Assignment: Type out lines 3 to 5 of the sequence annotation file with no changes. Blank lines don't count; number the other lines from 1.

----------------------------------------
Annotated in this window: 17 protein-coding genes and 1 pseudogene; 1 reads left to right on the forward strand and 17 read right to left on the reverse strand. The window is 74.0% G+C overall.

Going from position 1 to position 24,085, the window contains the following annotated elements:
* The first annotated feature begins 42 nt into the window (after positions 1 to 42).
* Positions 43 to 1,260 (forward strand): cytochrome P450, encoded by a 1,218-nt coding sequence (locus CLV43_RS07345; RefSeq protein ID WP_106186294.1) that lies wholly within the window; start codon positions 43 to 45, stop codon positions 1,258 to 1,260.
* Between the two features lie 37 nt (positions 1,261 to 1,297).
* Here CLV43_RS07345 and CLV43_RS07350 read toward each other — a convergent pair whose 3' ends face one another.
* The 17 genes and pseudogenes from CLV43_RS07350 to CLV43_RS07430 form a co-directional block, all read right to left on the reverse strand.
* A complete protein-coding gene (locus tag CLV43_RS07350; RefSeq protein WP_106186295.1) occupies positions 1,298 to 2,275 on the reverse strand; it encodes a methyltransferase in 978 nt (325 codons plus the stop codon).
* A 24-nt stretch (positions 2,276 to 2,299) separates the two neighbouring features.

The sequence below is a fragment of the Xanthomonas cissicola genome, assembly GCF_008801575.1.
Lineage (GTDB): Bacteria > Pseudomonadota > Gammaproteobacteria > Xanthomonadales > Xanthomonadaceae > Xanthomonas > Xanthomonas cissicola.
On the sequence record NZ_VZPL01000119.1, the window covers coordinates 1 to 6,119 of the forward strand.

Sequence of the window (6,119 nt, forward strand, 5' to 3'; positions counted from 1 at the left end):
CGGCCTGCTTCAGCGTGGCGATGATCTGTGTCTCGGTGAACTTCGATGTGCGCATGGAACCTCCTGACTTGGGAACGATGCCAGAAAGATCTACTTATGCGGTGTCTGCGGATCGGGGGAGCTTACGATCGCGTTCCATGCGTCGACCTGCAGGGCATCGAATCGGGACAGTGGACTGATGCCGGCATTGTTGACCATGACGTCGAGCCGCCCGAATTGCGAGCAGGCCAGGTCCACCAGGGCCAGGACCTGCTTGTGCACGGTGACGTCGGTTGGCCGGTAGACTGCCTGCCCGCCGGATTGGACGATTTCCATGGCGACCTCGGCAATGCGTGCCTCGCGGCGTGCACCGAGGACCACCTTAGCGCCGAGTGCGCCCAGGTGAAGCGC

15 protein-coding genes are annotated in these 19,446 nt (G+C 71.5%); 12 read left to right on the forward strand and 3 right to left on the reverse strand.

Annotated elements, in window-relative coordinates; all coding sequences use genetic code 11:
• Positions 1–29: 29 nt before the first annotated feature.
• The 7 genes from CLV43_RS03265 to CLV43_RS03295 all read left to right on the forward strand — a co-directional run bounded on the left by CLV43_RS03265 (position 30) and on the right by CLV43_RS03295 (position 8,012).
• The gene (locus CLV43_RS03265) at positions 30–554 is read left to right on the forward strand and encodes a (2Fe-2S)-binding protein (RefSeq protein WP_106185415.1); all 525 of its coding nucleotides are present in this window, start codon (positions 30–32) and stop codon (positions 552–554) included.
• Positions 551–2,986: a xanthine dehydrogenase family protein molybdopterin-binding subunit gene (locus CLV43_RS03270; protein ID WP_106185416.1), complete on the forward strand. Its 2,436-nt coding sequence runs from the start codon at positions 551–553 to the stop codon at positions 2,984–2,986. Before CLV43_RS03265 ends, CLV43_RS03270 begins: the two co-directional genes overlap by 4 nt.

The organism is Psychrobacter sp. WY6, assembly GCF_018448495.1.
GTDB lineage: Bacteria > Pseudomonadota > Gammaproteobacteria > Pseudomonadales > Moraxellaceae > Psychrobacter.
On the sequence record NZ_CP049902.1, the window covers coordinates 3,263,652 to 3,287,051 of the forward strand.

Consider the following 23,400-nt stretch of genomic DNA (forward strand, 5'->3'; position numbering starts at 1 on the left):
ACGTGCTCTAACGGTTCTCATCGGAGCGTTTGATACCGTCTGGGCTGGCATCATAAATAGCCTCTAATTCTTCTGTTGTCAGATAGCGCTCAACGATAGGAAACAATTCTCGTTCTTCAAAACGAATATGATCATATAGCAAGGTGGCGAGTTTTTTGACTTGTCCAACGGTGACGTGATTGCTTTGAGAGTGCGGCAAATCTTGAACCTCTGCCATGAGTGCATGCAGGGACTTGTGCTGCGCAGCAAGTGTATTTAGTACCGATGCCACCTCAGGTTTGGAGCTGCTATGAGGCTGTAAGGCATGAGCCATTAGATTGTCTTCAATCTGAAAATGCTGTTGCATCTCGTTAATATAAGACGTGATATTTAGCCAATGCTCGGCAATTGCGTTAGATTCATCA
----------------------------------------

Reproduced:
* The first annotated feature begins 42 nt into the window (after positions 1 to 42).
* Positions 43 to 1,260 (forward strand): cytochrome P450, encoded by a 1,218-nt coding sequence (locus CLV43_RS07345; RefSeq protein ID WP_106186294.1) that lies wholly within the window; start codon positions 43 to 45, stop codon positions 1,258 to 1,260.
* Between the two features lie 37 nt (positions 1,261 to 1,297).